I think the Cell Metabolism editor’s quoted correspondence is persuasive that this was doubtfully plagiarism. It was however poor citation practice fostered by the journal’s strictures for the article type. A short article format with rules on numbers of citations encourages citing review articles instead of the primary sources. Indeed don’t want a 3-page article to have a full page of citations, and readers don’t want to wade through them all, but for example, other sources could be listed in SI. That might help plagiarism concerns but doesn’t help with citation credit. In my world, when grovelling for funding, citations to previous related work is often invoked as a measure of how important the work is to the broader community.

    Well cited work -> broad impacts -> better funding prospects. Poorly cited work -> esoteric pet project -> no funding. Ignoring the accuracy losses of secondary citations, citing reviews in lieu of primary sources deprives the original authors of that endorsement. It wouldn’t matter for citing old, dead authors but for contemporary authors it matters. Mariana Teixeira and others write more:

    Teixeira, M.C., et al. 2013. Incorrect Citations Give Unfair Credit to Review Authors in Ecology Journals. PLoS ONE. 8(12): e81871.

    • Miguel Roig August 31, 2017 at 12:38 pm

      Chris, I think your analysis is right on target. As such, it is regrettable that the editors did not correct the record. BTW, thanks for calling attention to the Teixeira et al paper.

  • Miguel Roig August 29, 2017 at 10:59 am

    If you take someone’s short paragraph that expresses a unique idea or concept and completely paraphrase/summarize it such that the new material uses different words and expressions, your paraphrase must cite the source of the original material, period. I hope there is no question about this. Well, similarly, if you take someone else’s image that expresses a unique concept or process, completely redraw it such that your new image is different but yet conveys the original concept, you still must also cite the source. The same basic principle applies.

  • Peter Ellis August 29, 2017 at 11:13 am

    The figures are a red herring – they are only similar in the same way that any diagram of the Krebs cycle (say) will convey the same information. The issue here is when group A discovers a pathway, and then group B publicises that discovery in a review – is it acceptable for group C to cite B as a source rather than A?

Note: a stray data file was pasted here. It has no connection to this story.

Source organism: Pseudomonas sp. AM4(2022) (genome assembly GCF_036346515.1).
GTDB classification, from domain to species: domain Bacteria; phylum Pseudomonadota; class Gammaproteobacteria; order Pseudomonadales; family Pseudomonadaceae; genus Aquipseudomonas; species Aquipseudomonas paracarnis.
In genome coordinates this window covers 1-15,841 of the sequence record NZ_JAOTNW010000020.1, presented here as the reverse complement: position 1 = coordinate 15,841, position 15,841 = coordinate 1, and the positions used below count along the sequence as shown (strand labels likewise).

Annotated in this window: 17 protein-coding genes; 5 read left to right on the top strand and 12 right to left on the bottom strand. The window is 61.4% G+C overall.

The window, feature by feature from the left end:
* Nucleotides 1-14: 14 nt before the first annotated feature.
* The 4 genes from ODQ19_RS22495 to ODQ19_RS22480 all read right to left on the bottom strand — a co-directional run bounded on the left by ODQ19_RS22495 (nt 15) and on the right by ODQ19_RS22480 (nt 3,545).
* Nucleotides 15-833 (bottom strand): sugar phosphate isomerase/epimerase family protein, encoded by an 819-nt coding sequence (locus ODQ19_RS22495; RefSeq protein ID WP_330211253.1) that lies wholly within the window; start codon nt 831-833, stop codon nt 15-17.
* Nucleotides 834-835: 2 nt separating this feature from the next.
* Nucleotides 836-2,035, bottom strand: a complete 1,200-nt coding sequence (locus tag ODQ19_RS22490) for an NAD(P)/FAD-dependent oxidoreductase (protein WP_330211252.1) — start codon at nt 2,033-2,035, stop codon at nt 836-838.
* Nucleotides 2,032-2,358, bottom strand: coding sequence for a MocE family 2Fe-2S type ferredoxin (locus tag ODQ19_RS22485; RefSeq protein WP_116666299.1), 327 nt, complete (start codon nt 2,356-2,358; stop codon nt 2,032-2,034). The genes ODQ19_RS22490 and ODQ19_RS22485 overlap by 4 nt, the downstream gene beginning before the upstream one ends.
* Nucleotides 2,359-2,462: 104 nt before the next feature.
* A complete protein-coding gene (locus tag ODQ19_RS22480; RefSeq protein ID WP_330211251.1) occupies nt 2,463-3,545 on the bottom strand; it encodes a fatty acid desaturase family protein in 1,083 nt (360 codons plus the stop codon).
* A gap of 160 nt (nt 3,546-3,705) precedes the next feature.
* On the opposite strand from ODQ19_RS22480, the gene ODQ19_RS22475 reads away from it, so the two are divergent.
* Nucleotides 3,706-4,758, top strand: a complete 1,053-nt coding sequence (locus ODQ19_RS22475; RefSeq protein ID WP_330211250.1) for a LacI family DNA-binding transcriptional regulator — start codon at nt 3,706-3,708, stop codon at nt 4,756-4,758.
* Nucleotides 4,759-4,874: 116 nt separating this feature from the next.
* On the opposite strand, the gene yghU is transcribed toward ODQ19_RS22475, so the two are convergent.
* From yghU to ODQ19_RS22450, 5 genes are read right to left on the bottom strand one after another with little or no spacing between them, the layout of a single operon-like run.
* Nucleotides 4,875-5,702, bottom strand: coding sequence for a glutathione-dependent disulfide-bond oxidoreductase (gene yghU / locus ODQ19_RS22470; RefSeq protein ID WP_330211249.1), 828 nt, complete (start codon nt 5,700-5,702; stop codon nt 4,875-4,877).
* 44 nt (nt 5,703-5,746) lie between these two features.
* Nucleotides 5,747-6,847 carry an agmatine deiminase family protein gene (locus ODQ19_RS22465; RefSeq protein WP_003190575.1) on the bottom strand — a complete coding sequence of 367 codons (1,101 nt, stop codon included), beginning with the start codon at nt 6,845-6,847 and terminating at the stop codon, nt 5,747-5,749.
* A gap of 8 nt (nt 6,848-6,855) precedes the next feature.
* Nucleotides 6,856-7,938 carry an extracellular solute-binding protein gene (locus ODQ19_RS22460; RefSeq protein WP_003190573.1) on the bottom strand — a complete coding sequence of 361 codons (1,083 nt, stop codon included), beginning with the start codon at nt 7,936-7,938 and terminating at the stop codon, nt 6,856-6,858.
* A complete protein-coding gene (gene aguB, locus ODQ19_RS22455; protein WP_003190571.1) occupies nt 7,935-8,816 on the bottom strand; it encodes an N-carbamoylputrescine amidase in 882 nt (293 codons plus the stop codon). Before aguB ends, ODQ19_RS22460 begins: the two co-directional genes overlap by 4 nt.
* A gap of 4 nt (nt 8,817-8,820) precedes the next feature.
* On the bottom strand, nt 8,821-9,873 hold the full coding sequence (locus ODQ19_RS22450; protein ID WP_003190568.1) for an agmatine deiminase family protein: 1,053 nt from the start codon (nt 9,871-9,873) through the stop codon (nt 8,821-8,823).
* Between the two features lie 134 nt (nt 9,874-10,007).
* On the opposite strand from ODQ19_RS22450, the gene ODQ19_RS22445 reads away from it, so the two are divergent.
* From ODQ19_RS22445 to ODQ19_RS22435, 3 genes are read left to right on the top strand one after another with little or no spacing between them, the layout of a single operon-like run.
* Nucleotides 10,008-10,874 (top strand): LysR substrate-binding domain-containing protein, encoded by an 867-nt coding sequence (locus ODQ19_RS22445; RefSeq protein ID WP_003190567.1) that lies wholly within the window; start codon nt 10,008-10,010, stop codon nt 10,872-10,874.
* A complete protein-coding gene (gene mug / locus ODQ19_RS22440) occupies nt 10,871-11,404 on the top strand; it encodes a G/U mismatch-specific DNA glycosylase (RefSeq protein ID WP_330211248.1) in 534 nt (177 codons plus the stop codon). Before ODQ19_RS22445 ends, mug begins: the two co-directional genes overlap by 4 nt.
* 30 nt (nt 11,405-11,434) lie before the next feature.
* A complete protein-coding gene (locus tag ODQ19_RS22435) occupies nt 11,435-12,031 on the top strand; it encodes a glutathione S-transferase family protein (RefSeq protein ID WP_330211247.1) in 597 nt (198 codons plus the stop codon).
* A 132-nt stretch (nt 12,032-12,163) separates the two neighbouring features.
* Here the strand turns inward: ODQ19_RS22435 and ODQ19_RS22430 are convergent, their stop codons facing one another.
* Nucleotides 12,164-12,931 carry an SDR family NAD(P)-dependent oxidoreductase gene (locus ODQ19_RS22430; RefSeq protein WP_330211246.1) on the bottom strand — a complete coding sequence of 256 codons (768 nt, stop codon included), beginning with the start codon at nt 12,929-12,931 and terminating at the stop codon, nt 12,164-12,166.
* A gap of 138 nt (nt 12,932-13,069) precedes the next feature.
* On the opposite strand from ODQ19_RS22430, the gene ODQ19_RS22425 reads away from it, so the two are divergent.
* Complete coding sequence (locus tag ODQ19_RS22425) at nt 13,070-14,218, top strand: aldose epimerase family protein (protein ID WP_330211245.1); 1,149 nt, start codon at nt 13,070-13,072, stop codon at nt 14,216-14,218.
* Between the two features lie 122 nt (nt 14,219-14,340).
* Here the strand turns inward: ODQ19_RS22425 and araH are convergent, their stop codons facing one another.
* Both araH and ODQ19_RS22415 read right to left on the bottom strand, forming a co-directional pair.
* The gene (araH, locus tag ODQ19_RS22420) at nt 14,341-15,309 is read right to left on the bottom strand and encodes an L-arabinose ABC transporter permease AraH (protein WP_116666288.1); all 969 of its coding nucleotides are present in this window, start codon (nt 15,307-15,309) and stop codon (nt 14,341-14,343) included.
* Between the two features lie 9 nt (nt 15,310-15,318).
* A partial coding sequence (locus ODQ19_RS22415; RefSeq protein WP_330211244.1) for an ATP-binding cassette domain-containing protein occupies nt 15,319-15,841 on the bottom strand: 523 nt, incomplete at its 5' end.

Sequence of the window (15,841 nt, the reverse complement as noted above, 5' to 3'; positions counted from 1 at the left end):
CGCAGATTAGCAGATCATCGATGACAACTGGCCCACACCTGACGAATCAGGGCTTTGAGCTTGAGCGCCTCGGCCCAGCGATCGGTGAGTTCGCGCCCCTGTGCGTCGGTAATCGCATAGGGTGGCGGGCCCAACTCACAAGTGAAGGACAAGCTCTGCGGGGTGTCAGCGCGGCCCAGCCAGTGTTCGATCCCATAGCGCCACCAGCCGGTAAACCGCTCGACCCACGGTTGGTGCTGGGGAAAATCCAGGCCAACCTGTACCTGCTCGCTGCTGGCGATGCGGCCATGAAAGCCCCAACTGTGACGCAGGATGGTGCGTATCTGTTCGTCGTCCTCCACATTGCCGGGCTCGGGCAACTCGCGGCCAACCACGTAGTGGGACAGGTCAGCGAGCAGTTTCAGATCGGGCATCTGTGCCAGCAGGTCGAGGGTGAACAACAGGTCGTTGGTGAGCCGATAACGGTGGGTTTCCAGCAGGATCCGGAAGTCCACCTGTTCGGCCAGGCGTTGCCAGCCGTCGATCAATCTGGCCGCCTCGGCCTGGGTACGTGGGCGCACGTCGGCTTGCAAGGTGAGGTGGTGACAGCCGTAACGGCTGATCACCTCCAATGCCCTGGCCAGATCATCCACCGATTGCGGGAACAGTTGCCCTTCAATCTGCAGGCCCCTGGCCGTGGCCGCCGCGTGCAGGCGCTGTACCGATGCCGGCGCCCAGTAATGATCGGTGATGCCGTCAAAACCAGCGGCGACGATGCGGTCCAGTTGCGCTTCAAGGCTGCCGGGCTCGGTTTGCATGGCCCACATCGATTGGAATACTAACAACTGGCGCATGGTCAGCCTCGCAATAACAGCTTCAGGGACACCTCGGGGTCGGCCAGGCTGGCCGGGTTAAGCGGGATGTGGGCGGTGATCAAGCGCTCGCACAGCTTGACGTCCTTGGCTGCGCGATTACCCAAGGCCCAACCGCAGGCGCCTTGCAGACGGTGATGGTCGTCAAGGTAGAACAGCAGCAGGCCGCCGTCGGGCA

This is not always an easy question. Obviously original sources should be cited where appropriate, but what is the statute of limitations? When has knowledge become sufficiently widespread that a reference to a review is adequate? Four years seems too short, yet at some point there must be a cutoff. I’m a molecular geneticist, and so in principle I could (should?) cite Watson and Crick (1953) and Saiki et al (1988) in every paper I write, yet I don’t.

    • Miguel Roig August 29, 2017 at 12:42 pm

      This is the problem of ‘common knowledge’. At what point is a concept so well-known that mentioning or discussing it in a paper does not require a citation because there is an assumption that everyone knows about it (i.e., common knowledge)? In some cases, the need for a citation may depend on the context in which the work is being disseminated and the assumed knowledge of the readers. Indeed, there may be situations where the need to cite comes down to a judgement call. This case does not strike me as being one of those.

  • Paris August 29, 2017 at 11:31 am

    Miguel Roig
    IThe same basic principle applies.

    The problem would be easy to solve. Unfortunately, for typographic or other reasons, journals do not allow to put gigantic quotation marks around figures and tables.

    The copyright issues are another thing, but these are mostly outside of the scope of academia and science, and, hence, uninteresting as such (a.k.a. the famous IANAL abbrevation).

    • Kevin Lehmann August 29, 2017 at 12:11 pm

      Every figure in a Scientific paper includes a figure caption and it SOP cite original sources for the information in the figure in that caption. No “gigantic quotes” are needed.

  • Paris August 29, 2017 at 12:24 pm

    I personally agree with your comment entirely.

    However, as seen also in the comments to this post, there seems to be genuine confusion on how to replicate (cf. “direct quotation”), reproduce (cf. “redraw a figure or table”), cite, and reference figures and tables. The practices of using the word “adopted” (or related words) are ever so confusing, varying from a field to another.

  • Boris Ratnikov August 29, 2017 at 9:04 pm

    The answer is as clear as can be: you use it, you cite it!

  • MBM August 30, 2017 at 12:51 pm

    I also don’t think that there is anything wrong here. The scheme in the Cell Stem Cell paper looks more complex with additional elements to the pathway. In case of short reports, there are limitations in citation numbers and very often overview is given by citing reviews which in this case may have had a more broader view with the additional players involved (additionally the Plosone paper explicitly states `in melanoma` in the title).

    • Boris Ratnikov September 2, 2017 at 4:25 am

      I think you are failing to see the forest behind the trees. Their figure is a composite that uses mine as a component and a significant one. Putting other people’s figures or findings together in a composite does not absolve of responsibility to cite each one individually, otherwise it looks like it was derived independently.